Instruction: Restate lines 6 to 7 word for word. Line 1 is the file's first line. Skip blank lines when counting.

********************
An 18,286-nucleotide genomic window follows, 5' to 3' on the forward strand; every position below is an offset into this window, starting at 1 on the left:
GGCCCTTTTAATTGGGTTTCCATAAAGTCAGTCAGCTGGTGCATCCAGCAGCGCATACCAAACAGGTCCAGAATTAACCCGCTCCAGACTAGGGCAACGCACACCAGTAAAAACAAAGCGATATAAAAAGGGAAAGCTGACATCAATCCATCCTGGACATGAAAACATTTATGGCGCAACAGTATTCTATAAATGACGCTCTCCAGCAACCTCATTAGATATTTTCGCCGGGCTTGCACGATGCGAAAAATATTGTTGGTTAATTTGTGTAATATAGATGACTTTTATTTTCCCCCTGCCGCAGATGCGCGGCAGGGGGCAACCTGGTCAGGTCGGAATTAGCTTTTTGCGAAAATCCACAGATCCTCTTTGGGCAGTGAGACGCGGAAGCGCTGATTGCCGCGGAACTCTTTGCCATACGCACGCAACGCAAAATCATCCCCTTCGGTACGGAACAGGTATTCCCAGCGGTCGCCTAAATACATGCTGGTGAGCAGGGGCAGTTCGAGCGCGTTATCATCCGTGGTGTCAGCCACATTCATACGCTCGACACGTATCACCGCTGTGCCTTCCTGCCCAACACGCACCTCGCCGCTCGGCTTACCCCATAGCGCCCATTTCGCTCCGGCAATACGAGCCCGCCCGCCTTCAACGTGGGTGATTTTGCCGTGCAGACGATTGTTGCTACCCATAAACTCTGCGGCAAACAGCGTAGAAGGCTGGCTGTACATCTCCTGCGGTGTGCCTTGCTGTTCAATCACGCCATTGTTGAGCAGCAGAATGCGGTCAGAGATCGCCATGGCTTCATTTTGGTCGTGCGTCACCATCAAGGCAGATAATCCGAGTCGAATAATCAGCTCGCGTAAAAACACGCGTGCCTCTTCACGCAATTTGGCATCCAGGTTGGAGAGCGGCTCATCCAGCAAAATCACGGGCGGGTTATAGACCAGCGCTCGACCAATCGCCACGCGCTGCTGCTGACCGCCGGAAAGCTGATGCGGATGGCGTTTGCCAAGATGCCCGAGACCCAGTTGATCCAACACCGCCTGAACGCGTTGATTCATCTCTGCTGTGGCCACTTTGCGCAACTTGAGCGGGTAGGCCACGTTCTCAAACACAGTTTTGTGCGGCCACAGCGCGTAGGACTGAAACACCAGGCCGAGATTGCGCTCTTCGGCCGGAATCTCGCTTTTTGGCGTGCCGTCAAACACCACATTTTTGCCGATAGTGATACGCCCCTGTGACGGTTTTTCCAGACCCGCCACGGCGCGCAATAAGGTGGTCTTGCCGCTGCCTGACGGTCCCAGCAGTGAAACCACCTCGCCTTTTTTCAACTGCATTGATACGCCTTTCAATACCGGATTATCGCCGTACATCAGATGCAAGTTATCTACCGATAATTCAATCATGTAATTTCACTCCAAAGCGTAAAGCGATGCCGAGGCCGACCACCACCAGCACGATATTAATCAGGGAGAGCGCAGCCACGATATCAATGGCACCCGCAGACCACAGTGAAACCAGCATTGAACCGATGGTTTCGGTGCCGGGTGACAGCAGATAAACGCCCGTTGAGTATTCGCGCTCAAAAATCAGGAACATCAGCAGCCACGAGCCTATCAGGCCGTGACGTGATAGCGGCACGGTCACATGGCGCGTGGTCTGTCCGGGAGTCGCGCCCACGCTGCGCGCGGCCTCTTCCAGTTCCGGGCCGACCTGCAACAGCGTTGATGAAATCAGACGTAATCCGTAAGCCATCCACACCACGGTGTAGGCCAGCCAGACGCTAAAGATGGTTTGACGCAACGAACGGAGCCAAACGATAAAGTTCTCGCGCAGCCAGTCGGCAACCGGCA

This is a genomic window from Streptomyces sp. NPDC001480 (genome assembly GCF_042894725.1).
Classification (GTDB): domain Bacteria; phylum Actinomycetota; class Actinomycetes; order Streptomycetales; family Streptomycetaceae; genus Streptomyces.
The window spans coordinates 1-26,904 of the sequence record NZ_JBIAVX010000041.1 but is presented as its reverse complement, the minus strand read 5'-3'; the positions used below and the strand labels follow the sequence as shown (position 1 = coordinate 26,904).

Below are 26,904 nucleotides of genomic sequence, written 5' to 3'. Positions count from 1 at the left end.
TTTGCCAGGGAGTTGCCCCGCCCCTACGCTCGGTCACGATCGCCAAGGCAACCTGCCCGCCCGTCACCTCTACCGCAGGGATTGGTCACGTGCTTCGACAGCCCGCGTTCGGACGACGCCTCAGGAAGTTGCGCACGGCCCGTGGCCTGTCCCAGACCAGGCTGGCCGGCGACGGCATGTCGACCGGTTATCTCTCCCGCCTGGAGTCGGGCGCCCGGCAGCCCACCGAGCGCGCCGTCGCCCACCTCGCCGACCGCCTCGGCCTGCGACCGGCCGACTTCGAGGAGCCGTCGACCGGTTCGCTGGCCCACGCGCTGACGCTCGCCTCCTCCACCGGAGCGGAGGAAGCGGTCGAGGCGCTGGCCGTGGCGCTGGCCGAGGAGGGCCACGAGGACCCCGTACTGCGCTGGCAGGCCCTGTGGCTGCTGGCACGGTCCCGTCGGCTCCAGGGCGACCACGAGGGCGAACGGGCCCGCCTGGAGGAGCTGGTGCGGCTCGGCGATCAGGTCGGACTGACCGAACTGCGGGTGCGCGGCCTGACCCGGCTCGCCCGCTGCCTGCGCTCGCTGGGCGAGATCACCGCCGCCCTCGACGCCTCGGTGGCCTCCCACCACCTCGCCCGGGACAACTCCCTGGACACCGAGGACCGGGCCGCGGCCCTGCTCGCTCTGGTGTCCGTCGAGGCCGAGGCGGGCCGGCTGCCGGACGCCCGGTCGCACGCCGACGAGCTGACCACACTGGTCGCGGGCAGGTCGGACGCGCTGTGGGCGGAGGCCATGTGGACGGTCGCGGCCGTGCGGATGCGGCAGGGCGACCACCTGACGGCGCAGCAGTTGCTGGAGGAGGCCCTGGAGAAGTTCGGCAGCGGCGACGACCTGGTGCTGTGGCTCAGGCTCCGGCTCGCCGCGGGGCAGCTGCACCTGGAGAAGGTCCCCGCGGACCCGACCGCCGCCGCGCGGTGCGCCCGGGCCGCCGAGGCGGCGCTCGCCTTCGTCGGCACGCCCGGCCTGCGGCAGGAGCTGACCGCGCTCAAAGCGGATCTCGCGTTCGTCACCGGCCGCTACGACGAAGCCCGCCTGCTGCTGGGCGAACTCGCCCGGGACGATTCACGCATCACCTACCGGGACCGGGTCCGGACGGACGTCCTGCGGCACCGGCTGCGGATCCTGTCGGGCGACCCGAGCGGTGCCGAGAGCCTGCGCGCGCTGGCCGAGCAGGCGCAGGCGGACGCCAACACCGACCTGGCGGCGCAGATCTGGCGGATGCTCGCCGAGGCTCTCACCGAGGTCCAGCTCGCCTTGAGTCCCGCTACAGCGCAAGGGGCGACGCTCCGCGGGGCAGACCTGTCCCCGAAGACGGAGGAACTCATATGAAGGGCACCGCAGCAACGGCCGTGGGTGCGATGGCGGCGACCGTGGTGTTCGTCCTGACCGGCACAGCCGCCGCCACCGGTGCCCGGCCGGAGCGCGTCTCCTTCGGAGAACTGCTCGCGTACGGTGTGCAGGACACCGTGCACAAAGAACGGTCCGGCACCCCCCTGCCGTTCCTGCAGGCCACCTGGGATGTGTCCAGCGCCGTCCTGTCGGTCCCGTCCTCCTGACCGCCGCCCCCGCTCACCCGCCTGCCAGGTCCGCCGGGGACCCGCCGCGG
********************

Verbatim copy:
Below are 26,904 nucleotides of genomic sequence, written 5' to 3'. Positions count from 1 at the left end.
TTTGCCAGGGAGTTGCCCCGCCCCTACGCTCGGTCACGATCGCCAAGGCAACCTGCCCGCCCGTCACCTCTACCGCAGGGATTGGTCACGTGCTTCGACAGCCCGCGTTCGGACGACGCCTCAGGAAGTTGCGCACGGCCCGTGGCCTGTCCCAGACCAGGCTGGCCGGCGACGGCATGTCGACCGGTTATCTCTCCCGCCTGGAGTCGGGCGCCCGGCAGCCCACCGAGCGCGCCGTCGCCCACCTCGCCGACCGCCTCGGCCTGCGACCGGCCGACTTCGAGGAGCCGTCGACCGGTTCGCTGGCCCACGCGCTGACGCTCGCCTCCTCCACCGGAGCGGAGGAAGCGGTCGAGGCGCTGGCCGTGGCGCTGGCCGAGGAGGGCCACGAGGACCCCGTACTGCGCTGGCAGGCCCTGTGGCTGCTGGCACGGTCCCGTCGGCTCCAGGGCGACCACGAGGGCGAACGGGCCCGCCTGGAGGAGCTGGTGCGGCTCGGCGATCAGGTCGGACTGACCGAACTGCGGGTGCGCGGCCTGACCCGGCTCGCCCGCTGCCTGCGCTCGCTGGGCGAGATCACCGCCGCCCTCGACGCCTCGGTGGCCTCCCACCACCTCGCCCGGGACAACTCCCTGGACACCGAGGACCGGGCCGCGGCCCTGCTCGCTCTGGTGTCCGTCGAGGCCGAGGCGGGCCGGCTGCCGGACGCCCGGTCGCACGCCGACGAGCTGACCACACTGGTCGCGGGCAGGTCGGACGCGCTGTGGGCGGAGGCCATGTGGACGGTCGCGGCCGTGCGGATGCGGCAGGGCGACCACCTGACGGCGCAGCAGTTGCTGGAGGAGGCCCTGGAGAAGTTCGGCAGCGGCGACGACCTGGTGCTGTGGCTCAGGCTCCGGCTCGCCGCGGGGCAGCTGCACCTGGAGAAGGTCCCCGCGGACCCGACCGCCGCCGCGCGGTGCGCCCGGGCCGCCGAGGCGGCGCTCGCCTTCGTCGGCACGCCCGGCCTGCGGCAGGAGCTGACCGCGCTCAAAGCGGATCTCGCGTTCGTCACCGGCCGCTACGACGAAGCCCGCCTGCTGCTGGGCGAACTCGCCCGGGACGATTCACGCATCACCTACCGGGACCGGGTCCGGACGGACGTCCTGCGGCACCGGCTGCGGATCCTGTCGGGCGACCCGAGCGGTGCCGAGAGCCTGCGCGCGCTGGCCGAGCAGGCGCAGGCGGACGCCAACACCGACCTGGCGGCGCAGATCTGGCGGATGCTCGCCGAGGCTCTCACCGAGGTCCAGCTCGCCTTGAGTCCCGCTACAGCGCAAGGGGCGACGCTCCGCGGGGCAGACCTGTCCCCGAAGACGGAGGAACTCATATGAAGGGCACCGCAGCAACGGCCGTGGGTGCGATGGCGGCGACCGTGGTGTTCGTCCTGACCGGCACAGCCGCCGCCACCGGTGCCCGGCCGGAGCGCGTCTCCTTCGGAGAACTGCTCGCGTACGGTGTGCAGGACACCGTGCACAAAGAACGGTCCGGCACCCCCCTGCCGTTCCTGCAGGCCACCTGGGATGTGTCCAGCGCCGTCCTGTCGGTCCCGTCCTCCTGACCGCCGCCCCCGCTCACCCGCCTGCCAGGTCCGCCGGGGACCCGCCGCGG